The Catalan Statute Reform process also let a pending matter which is nuclear for understanding the final rise of the process: the fiscal balances agreement between the State and the Autonomous Community were put off. Nevertheless, the Catalan Government elected on 2010 considered this issue a central matter and placed it in the core of the political debate. On September 11, 2012 they even tried to link the traditional Catalonia’s Day secessionist demonstration to this demand, although a civic organization called Catalan National Assembly (as well as some other associations, including smaller political parties) maintained the secessionist demand making it the hugest secessionist demonstration in democracy (the motto of the demonstration was “Catalonia, New European State”). Nine days after the demonstration, Spanish and Catalan presidents met to negotiate a new so called Fiscal Pact, this is to say, a new distribution order between what citizens of Catalonia pay in taxes and what the State gives back (both as payment and as investments). The negotiation failed and the Catalan President called elections with a single goal: moving towards a secessionist referendum.

The Basque Government’s Own Political Path
In that scenario, the Basque Government – right now led by EAJ-PNV, moderate nationalist party – has been somehow obliged to define its own position. Both of the previous attempts to rethink the Basque-Spain relation ruled by the former Lehendakari Juan José Ibarretxe (approved in the parliament in 2004 and 2008) were already stopped by the Spanish legal and political framework without even negotiating them. Leaving aside the frustration this generated in Basque civil society and the fact that the moderate nationalists left the Government right after the last attempt, there are several other elements that make the Basque process unique:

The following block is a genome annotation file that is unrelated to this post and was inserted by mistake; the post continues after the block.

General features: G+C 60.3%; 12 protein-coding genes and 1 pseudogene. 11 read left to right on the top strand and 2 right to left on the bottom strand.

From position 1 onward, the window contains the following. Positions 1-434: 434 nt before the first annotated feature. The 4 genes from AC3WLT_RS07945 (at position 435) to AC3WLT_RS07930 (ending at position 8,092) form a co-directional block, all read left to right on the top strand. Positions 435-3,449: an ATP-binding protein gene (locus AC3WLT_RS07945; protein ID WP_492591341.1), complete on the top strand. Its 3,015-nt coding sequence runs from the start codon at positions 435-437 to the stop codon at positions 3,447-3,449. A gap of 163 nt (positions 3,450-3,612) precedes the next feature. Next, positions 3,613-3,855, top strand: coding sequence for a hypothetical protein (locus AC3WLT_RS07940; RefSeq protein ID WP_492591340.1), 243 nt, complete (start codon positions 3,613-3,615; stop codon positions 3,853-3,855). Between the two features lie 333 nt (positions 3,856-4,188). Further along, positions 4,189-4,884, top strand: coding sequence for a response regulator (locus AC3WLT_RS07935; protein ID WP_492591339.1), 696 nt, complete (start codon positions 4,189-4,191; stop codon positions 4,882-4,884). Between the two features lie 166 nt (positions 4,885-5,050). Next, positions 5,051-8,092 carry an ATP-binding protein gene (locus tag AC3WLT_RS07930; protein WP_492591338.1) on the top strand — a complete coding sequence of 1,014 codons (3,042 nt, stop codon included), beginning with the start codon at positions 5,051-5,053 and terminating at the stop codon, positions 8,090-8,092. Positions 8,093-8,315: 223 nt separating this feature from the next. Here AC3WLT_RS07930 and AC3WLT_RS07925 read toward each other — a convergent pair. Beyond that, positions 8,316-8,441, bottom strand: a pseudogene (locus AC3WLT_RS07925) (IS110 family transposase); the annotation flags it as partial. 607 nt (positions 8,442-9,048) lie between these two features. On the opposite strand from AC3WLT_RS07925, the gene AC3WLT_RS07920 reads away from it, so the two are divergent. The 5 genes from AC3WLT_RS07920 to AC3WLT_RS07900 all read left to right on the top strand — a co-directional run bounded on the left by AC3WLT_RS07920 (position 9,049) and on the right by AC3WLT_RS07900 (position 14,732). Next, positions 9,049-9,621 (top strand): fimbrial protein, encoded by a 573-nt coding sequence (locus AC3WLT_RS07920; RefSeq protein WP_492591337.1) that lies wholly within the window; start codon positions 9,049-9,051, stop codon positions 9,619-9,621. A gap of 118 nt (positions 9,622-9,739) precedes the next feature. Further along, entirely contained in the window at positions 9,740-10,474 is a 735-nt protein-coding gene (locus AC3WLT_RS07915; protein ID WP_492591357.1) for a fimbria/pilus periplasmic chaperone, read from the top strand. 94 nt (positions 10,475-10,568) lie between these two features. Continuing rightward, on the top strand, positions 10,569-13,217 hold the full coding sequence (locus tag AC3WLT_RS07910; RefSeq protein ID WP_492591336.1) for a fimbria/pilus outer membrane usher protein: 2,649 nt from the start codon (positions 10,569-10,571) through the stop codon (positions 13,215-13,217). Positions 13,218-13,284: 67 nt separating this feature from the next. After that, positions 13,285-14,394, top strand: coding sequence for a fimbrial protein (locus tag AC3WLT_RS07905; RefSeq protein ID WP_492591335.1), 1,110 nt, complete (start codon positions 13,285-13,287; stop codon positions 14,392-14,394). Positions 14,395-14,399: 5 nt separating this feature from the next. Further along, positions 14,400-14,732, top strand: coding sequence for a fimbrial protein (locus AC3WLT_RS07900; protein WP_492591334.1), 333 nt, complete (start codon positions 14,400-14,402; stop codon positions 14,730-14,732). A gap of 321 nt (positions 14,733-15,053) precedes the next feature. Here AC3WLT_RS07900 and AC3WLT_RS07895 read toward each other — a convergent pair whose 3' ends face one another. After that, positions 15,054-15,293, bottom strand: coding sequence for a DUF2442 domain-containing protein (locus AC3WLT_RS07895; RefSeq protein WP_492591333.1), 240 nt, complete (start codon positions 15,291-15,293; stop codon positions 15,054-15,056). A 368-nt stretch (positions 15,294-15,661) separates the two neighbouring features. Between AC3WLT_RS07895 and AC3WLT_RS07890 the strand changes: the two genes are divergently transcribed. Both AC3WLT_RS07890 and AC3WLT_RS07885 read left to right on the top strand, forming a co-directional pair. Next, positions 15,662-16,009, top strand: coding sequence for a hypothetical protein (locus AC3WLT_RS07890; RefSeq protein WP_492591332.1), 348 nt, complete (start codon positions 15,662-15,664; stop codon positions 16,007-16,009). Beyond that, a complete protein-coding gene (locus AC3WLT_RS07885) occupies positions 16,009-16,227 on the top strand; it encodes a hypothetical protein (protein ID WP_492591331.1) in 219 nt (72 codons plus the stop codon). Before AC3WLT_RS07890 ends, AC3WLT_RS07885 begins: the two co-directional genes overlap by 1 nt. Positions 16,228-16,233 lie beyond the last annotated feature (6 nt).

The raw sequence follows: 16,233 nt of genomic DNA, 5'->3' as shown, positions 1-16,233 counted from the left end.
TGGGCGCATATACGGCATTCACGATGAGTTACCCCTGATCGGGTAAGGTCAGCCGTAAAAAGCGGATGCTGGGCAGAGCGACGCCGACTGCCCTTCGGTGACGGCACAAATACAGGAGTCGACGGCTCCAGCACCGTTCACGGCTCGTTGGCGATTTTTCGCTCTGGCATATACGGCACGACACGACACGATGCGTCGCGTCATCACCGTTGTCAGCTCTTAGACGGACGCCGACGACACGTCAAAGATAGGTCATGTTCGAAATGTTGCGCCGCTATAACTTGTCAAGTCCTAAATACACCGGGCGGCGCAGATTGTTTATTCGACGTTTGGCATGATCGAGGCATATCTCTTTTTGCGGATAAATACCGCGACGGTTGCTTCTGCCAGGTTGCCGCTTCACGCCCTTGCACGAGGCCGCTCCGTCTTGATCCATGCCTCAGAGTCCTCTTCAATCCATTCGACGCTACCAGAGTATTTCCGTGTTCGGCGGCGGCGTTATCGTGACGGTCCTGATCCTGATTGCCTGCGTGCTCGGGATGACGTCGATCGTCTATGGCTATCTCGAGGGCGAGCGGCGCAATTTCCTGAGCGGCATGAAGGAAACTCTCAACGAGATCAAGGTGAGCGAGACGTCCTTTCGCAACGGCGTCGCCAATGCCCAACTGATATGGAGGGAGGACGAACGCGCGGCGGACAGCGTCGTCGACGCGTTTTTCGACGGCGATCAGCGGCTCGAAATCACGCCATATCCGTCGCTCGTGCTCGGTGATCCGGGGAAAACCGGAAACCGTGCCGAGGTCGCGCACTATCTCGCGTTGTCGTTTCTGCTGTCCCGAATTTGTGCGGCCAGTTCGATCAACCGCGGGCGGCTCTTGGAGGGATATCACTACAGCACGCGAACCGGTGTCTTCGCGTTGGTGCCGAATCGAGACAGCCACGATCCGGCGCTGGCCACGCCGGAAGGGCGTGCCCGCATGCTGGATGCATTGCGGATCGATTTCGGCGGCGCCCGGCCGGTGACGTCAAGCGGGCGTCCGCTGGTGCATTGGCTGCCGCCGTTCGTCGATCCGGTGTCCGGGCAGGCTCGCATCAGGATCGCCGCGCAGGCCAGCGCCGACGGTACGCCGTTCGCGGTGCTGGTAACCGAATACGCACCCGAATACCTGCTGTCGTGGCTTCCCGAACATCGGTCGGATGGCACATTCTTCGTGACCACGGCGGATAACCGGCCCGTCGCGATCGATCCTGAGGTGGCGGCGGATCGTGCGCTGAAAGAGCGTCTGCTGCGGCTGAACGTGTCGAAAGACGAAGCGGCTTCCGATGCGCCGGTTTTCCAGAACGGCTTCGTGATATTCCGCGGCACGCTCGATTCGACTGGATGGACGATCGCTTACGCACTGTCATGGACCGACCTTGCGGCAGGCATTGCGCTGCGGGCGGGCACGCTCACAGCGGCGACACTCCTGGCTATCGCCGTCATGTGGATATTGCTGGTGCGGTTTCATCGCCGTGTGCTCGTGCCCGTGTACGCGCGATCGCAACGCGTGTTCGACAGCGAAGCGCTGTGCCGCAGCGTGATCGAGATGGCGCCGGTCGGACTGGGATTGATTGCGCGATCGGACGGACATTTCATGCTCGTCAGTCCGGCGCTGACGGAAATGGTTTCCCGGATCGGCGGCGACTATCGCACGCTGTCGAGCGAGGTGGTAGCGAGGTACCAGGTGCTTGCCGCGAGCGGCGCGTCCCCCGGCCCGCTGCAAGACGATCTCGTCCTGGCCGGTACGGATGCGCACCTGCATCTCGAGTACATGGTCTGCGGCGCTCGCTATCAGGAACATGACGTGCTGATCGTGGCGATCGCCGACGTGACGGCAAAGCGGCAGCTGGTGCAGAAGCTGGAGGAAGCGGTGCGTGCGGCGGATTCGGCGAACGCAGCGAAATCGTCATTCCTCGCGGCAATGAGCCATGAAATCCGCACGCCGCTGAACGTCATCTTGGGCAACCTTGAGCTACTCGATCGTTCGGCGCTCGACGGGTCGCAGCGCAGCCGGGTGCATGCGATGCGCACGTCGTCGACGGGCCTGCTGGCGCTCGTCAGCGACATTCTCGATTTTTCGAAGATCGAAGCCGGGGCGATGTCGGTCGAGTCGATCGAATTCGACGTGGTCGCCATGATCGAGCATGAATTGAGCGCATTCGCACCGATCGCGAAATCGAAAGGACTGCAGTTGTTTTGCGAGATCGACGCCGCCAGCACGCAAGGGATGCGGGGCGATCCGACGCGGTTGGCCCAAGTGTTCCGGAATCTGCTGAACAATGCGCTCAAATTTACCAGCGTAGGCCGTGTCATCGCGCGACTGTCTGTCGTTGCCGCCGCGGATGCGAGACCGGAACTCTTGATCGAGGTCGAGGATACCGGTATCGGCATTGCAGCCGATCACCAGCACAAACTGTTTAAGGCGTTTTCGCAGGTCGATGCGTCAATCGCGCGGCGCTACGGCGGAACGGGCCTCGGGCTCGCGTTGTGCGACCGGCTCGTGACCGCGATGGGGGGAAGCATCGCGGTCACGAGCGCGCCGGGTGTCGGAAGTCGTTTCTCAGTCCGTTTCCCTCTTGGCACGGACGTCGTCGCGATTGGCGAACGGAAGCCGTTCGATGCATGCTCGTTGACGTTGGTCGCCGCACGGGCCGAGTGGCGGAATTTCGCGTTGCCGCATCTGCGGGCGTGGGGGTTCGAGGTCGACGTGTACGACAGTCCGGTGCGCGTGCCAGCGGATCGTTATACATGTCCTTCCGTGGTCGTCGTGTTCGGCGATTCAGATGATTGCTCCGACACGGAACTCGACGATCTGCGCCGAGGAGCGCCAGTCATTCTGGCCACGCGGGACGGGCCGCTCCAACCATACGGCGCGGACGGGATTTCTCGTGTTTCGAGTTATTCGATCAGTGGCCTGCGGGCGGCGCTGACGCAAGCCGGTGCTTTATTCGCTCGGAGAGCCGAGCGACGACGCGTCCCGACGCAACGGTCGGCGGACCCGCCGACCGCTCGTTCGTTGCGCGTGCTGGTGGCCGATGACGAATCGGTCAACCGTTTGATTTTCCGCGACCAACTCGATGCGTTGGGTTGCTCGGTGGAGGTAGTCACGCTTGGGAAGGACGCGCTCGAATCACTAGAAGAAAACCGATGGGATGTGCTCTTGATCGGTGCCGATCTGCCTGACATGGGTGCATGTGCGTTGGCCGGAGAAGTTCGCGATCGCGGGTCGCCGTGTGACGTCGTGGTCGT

The first one is the existence of a Fiscal Pact built in asymmetric federal terms, i.e. negotiated in almost bilateral terms between the State and the Basque Government. It was agreed when the Constitution was signed as a way of giving back the autonomy that once was taken from the Basque people. The Catalans originally refused to agree on a fiscal pact in those terms. The second difference is the existence of a Left Wing Secessionist Terrorist group (E.T.A.) during almost the whole democratic period, with hundreds of deaths along the way. Even though in Catalonia there had been several violent groups in democracy, their impact was residual (in political terms, as no death is residual on itself) compared to the Basque movement and they disappeared in the early 90s. The last difference we may underline – as this is not an exhaustive list – will be the exceptional juridical, political and political management of left wing secessionist social and political movements from the State’s institutions during the democratic period, including state terrorism episodes, unconstitutional juridical and legal measures or even torture cases. All together with the terrorist violence – although both issues cannot be given the same weight, as the Terrorist incidence was much more noxious both in quantitative and qualitative terms – this generated a conflict scenario in which developing democratic political projects has been a deeply complex issue. Basque politics, in that sense, is still recovering from those decades’ nightmare.